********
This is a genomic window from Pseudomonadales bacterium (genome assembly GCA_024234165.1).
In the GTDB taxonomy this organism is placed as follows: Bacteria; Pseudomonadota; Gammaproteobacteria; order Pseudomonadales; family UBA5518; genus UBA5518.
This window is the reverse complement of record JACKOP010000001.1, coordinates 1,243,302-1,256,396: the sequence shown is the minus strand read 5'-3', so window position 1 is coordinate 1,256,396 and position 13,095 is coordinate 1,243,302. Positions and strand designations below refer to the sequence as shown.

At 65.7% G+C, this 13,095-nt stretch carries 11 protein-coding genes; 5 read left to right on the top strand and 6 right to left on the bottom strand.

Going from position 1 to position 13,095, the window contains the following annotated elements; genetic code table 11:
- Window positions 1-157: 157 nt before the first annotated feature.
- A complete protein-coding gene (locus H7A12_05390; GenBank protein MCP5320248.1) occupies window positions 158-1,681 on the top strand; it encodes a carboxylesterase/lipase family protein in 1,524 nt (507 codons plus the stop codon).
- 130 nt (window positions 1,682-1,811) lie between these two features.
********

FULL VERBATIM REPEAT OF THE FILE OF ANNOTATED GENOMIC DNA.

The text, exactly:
This is a genomic window from Pseudomonadales bacterium (genome assembly GCA_024234165.1).
In the GTDB taxonomy this organism is placed as follows: Bacteria; Pseudomonadota; Gammaproteobacteria; order Pseudomonadales; family UBA5518; genus UBA5518.
This window is the reverse complement of record JACKOP010000001.1, coordinates 1,243,302-1,256,396: the sequence shown is the minus strand read 5'-3', so window position 1 is coordinate 1,256,396 and position 13,095 is coordinate 1,243,302. Positions and strand designations below refer to the sequence as shown.

At 65.7% G+C, this 13,095-nt stretch carries 11 protein-coding genes; 5 read left to right on the top strand and 6 right to left on the bottom strand.

Going from position 1 to position 13,095, the window contains the following annotated elements; genetic code table 11:
- Window positions 1-157: 157 nt before the first annotated feature.
- A complete protein-coding gene (locus H7A12_05390; GenBank protein MCP5320248.1) occupies window positions 158-1,681 on the top strand; it encodes a carboxylesterase/lipase family protein in 1,524 nt (507 codons plus the stop codon).
- 130 nt (window positions 1,682-1,811) lie between these two features.